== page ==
“Discover” starts the album off with hope and sounds like something that could have been on Green.  “Uberlin” is clearly an Automatic/Out of Time flashback. “Oh My Heart” is a continuation of “Houston” from Accelerate, but my first thought when Michael started singing at the beginning of the song was, “I haven’t heard him sound like that in a while.” “Mine Smell Like Honey” is a dumb sing-along for driving with the windows open. I mean that in the best possible way.

I especially enjoy how we finally get to hear more from Mike Mills on this album. This is probably the most he has been featured since Out of Time, although I would love it if he got to sing lead again sometime in the future. The most powerful part of Collapse Into Now is at the end of “Blue,” when Michael sings the line, “Twentieth century/collapse into now,” and all of the music fades out except for the piano. It took me back to the end of “Electrolite” on New Adventures, when Stipe sang over and over “Twentieth century/go to sleep.” It took me back to the last time R.E.M. felt like R.E.M. The very end of the album tied everything up in a neat package for me and it felt nice. 

The day after Collapse Into Now came out, I emailed two old friends (the infamous Mecums) to talk about the album. I talked about how it reminded me of older R.E.M., which made me sad because I thought the new songs would never be as meaningful as the old ones. And they might not be. But I’m happy to say that I might be wrong. R.E.M. has changed her hair and started flirting with me again, and — for the first time in a while — I feel loved by R.E.M.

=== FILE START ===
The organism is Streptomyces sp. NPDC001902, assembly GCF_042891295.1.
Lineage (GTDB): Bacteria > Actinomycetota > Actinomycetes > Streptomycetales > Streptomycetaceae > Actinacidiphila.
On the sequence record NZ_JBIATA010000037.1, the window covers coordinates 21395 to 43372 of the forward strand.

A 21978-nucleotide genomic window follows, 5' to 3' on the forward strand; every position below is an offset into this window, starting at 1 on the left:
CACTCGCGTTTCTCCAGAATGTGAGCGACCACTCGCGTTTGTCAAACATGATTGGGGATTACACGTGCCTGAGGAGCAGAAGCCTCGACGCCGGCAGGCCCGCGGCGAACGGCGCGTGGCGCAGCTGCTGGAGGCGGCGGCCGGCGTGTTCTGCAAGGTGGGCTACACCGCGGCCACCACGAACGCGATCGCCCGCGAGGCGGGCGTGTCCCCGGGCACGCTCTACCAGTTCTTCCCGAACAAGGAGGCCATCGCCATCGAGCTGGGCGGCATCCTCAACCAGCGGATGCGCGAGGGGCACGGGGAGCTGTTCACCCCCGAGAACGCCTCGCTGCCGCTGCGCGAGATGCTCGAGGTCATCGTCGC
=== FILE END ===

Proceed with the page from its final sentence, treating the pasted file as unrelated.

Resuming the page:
As I said, completely irrational. If I had to objectively rate the album, I’m not sure what I would give it. If Around the Sun is a 6 and Reckoning is a 10, I’d give Collapse Into Now an 8 ¼. For the record, Automatic is a 12. Maybe other people would rate Collapse Into Now a little lower, but love makes things more beautiful.

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8 thoughts on “Special Andrew Cashmere Edition of Friday Recommends: R.E.M., Collapse Into Now

  1. Automatic for the People = Emily, except you forgot to insert the adjective “apple”!!!!!!

    My one claim to fame with REM: I was bartending an Aimee Mann show at the Belcourt Theatre in Nashville. Mike Mills was in town and also at the show. He came up to the bar, ordered a $4 glass of wine. Gave me a twenty, I gave him his change, and he stuffed a $10 in the tip jar. Thank you Mike Mills! Then, when it was my turn to clean the dressing rooms later that night, what did I find? Mike Mills HOTEL ROOM KEY to the Opryland Hotel. I kept it.

    Love, ladyvoreblog.

  2. We perused the videos that R.E.M. has released for Collapse Into Now to embed one at the end of Mr. Cashmere’s post, but they are all awful. That’s the worst thing that can be said about the album.

    If Out Of Time through New Adventures was Smoking Hot Woman phase, was Monster her having too much to drink after a soccer game and puking on herself? Or her just picking a really bad dress for a big occasion, like Sarah Jessica Parker at the Oscars every year?

    My Smoking Hot Woman phase would run from Lifes Rich Pageant through Automatic, with New Adventures being a, “Whoa, I didn’t know she still had moves like that.” I prefer to forget Monster ever happened.

  3. Monster would be bad outfit, nothing more. It’s still pretty decent (at least a 6 or 7) and I think it gets more hate than it deserves.

    1. Did Monster make fun of your wood class napkin holder project or smash your mailbox in with a baseball bat or steal your girlfriend at the sophomore Homecoming dance? No? Some of the hate is well-deserved, my friend.

  4. Andy, I thought your album review was really good. I have already begun comparing other legendary rock band careers to pretty girls from high school whose looks have changed in different ways.

  5. Oh, Ryan does LOVE REM.
    He told Michael Stipe that he loves him as much as me…in front of me…it was awkward for Michael and I who just looked at each other while standing next to his tour bus. Ryan has now convinced me that he actually does love me (and now also our children) more than any members of REM.